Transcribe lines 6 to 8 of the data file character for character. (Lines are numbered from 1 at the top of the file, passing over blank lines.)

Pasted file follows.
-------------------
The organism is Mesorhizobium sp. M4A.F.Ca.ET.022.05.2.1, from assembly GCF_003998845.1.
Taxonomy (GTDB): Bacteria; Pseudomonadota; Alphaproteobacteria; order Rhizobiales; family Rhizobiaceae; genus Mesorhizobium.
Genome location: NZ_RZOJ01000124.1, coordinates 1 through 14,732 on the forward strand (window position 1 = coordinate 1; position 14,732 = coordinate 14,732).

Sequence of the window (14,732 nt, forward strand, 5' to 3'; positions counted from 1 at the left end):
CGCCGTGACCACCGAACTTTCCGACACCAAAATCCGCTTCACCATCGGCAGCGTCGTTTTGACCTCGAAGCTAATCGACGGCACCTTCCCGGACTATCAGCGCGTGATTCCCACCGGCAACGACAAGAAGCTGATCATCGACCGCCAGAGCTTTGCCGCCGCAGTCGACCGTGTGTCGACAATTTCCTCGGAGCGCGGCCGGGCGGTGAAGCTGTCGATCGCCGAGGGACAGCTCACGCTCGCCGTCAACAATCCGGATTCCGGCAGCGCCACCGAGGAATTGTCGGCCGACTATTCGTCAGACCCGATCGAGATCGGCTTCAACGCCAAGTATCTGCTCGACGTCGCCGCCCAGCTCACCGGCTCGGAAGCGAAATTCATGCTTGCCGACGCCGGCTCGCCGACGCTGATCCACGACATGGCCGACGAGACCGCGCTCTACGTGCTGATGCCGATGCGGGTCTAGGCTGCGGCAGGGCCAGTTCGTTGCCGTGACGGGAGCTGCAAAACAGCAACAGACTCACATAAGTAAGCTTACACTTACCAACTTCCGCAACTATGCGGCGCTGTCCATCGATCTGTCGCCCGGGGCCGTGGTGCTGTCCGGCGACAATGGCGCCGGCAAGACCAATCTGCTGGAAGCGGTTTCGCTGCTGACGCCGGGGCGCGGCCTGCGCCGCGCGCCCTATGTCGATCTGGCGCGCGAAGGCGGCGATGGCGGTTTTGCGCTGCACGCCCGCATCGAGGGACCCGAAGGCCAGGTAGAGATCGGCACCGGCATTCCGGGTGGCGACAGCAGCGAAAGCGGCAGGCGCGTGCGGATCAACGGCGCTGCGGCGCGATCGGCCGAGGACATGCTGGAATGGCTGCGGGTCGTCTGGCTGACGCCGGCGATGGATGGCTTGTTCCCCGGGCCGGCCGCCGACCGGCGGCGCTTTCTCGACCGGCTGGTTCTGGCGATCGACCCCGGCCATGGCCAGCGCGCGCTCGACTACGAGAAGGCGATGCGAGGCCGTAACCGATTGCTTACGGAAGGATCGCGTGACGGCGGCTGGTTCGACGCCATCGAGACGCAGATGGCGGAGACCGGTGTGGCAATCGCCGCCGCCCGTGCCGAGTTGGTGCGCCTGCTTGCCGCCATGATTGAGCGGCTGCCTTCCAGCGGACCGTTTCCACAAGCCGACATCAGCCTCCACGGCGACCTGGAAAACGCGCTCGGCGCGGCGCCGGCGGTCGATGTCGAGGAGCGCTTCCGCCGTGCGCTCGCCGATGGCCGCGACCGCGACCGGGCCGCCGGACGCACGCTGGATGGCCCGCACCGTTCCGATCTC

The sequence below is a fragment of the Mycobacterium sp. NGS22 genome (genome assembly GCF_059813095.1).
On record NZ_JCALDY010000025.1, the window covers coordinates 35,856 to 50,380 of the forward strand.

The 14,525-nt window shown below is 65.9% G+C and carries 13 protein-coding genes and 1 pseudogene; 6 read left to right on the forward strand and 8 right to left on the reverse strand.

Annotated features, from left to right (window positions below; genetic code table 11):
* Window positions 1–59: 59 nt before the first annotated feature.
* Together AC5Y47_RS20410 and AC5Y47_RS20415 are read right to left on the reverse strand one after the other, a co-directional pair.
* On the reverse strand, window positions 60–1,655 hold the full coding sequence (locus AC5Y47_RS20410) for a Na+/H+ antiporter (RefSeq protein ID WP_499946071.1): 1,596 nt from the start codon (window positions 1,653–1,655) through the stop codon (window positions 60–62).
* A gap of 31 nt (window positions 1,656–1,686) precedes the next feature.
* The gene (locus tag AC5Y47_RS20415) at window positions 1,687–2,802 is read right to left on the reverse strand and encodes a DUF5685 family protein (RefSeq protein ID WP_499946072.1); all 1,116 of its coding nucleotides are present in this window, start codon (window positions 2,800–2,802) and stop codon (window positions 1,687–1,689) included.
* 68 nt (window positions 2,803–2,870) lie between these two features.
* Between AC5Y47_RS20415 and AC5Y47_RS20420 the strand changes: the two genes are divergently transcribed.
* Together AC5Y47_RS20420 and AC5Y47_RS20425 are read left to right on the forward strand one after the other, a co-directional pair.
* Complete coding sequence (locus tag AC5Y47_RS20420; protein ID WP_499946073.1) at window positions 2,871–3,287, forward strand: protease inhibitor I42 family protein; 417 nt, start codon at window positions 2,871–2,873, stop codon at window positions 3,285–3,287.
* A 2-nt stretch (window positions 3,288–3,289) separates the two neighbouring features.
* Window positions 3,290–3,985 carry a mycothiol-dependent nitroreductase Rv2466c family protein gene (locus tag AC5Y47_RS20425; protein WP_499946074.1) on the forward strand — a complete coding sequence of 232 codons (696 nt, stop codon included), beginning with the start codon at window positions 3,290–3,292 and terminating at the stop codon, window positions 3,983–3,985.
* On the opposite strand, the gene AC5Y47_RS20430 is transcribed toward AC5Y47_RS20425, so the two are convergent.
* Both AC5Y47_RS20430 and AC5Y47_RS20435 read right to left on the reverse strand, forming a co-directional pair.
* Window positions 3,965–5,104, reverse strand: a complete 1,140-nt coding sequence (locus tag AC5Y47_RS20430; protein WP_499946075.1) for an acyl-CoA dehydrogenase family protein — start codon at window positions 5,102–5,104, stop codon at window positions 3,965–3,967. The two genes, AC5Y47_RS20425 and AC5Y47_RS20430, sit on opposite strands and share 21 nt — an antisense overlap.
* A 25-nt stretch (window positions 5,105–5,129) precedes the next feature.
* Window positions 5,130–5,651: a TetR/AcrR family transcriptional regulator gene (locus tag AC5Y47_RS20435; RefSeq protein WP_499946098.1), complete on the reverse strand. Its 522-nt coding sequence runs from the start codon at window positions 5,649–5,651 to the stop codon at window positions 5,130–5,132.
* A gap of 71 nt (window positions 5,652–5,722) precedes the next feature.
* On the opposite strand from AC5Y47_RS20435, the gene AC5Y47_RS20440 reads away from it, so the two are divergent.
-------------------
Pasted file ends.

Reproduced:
The sequence below is a fragment of the Mycobacterium sp. NGS22 genome (genome assembly GCF_059813095.1).
On record NZ_JCALDY010000025.1, the window covers coordinates 35,856 to 50,380 of the forward strand.

The 14,525-nt window shown below is 65.9% G+C and carries 13 protein-coding genes and 1 pseudogene; 6 read left to right on the forward strand and 8 right to left on the reverse strand.